A Lifetime Of Diabetes
Go read Sarah's story. I defy you not to get emotional about it.
O has had diabetes for nine years. I used to get very upset every year when her anniversary rolled around, but the last few years, I've hardly thought of it. It's just our lives. It's what we do every day. She doesn't complain about it much. Sometimes I think she thinks it's kind of cool to have diabetes because she gets to discuss medical things with her friends. It makes her feel important. (She also thinks it's cool when she gets a cut or gets sick or injures herself in some way. Future Hypochodriac Drama Queen over here. She's going to be a doctor's worst nightmare.) It makes her feel like she's got something over her friends, something that makes her cool.
I like that. That sounds weird, doesn't it? But I like that she thinks that diabetes makes her cool. She doesn't think it makes her weird or less than anyone else. It makes her cool. She gets to wear a pump - she thinks that awesome. Her friends think it's awesome.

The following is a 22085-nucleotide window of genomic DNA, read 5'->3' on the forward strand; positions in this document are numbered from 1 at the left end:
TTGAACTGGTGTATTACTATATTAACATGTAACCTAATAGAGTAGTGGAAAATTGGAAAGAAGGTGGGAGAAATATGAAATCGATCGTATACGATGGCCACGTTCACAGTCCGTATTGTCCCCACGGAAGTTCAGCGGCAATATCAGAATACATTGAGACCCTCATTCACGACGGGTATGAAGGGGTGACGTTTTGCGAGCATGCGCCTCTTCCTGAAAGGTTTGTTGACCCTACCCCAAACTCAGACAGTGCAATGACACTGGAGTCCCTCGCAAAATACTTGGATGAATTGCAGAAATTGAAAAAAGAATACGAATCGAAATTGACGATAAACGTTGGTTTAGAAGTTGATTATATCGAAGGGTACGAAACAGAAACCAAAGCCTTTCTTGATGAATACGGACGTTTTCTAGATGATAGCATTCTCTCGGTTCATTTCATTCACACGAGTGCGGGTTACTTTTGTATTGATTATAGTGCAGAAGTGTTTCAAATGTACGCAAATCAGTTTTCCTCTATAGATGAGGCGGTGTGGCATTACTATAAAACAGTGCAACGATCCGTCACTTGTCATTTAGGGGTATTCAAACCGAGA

I know that there will be times that diabetes will hinder her, or that she will percieve it as a hindrance, real or imagined. We've had those times and I know we'll have them again. But right now, she's just fine with her disease. More than fine. She owns it. She's proud of how she handles her disease, of how she handles life with her disease and I'm proud of her.
She's just living in the now, enjoying her life as it is now, not worrying about the future, not thinking about what might have been or what she might be missing, but just enjoying the now. And right now, that's all that matters.